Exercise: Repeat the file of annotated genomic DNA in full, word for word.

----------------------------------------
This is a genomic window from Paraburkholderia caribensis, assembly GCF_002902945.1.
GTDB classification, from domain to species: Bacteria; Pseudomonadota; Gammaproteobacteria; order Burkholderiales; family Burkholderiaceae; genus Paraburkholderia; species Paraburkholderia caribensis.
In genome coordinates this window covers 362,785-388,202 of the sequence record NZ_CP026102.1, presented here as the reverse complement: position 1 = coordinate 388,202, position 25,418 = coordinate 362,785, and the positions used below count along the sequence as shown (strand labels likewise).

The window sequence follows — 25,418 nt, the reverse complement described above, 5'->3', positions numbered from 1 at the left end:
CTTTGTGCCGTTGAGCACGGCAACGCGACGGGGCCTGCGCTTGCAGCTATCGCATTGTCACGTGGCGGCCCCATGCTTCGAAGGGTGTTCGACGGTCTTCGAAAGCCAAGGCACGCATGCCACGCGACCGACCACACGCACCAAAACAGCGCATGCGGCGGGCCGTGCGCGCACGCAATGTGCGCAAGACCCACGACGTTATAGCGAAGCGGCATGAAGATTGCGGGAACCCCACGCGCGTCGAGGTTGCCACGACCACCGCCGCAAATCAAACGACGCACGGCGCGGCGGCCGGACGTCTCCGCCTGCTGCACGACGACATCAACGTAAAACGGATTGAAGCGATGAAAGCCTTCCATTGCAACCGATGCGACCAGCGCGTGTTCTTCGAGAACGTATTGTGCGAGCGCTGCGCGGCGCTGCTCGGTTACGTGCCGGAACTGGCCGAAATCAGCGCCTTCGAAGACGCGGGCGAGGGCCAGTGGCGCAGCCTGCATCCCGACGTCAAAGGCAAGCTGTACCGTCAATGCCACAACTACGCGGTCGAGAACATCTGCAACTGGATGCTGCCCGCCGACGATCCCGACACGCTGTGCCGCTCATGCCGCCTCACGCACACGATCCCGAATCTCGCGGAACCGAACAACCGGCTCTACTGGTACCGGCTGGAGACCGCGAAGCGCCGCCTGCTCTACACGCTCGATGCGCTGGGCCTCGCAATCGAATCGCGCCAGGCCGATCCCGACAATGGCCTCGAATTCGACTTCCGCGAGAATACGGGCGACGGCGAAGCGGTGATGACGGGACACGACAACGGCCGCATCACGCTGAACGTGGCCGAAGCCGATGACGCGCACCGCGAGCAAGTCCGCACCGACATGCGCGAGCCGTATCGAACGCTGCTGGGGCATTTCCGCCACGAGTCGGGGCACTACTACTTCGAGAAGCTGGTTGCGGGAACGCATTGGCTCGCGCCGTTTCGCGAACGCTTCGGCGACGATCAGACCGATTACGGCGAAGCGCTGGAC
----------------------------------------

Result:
This is a genomic window from Paraburkholderia caribensis, assembly GCF_002902945.1.
GTDB classification, from domain to species: Bacteria; Pseudomonadota; Gammaproteobacteria; order Burkholderiales; family Burkholderiaceae; genus Paraburkholderia; species Paraburkholderia caribensis.
In genome coordinates this window covers 362,785-388,202 of the sequence record NZ_CP026102.1, presented here as the reverse complement: position 1 = coordinate 388,202, position 25,418 = coordinate 362,785, and the positions used below count along the sequence as shown (strand labels likewise).

The window sequence follows — 25,418 nt, the reverse complement described above, 5'->3', positions numbered from 1 at the left end:
CTTTGTGCCGTTGAGCACGGCAACGCGACGGGGCCTGCGCTTGCAGCTATCGCATTGTCACGTGGCGGCCCCATGCTTCGAAGGGTGTTCGACGGTCTTCGAAAGCCAAGGCACGCATGCCACGCGACCGACCACACGCACCAAAACAGCGCATGCGGCGGGCCGTGCGCGCACGCAATGTGCGCAAGACCCACGACGTTATAGCGAAGCGGCATGAAGATTGCGGGAACCCCACGCGCGTCGAGGTTGCCACGACCACCGCCGCAAATCAAACGACGCACGGCGCGGCGGCCGGACGTCTCCGCCTGCTGCACGACGACATCAACGTAAAACGGATTGAAGCGATGAAAGCCTTCCATTGCAACCGATGCGACCAGCGCGTGTTCTTCGAGAACGTATTGTGCGAGCGCTGCGCGGCGCTGCTCGGTTACGTGCCGGAACTGGCCGAAATCAGCGCCTTCGAAGACGCGGGCGAGGGCCAGTGGCGCAGCCTGCATCCCGACGTCAAAGGCAAGCTGTACCGTCAATGCCACAACTACGCGGTCGAGAACATCTGCAACTGGATGCTGCCCGCCGACGATCCCGACACGCTGTGCCGCTCATGCCGCCTCACGCACACGATCCCGAATCTCGCGGAACCGAACAACCGGCTCTACTGGTACCGGCTGGAGACCGCGAAGCGCCGCCTGCTCTACACGCTCGATGCGCTGGGCCTCGCAATCGAATCGCGCCAGGCCGATCCCGACAATGGCCTCGAATTCGACTTCCGCGAGAATACGGGCGACGGCGAAGCGGTGATGACGGGACACGACAACGGCCGCATCACGCTGAACGTGGCCGAAGCCGATGACGCGCACCGCGAGCAAGTCCGCACCGACATGCGCGAGCCGTATCGAACGCTGCTGGGGCATTTCCGCCACGAGTCGGGGCACTACTACTTCGAGAAGCTGGTTGCGGGAACGCATTGGCTCGCGCCGTTTCGCGAACGCTTCGGCGACGATCAGACCGATTACGGCGAAGCGCTGGAC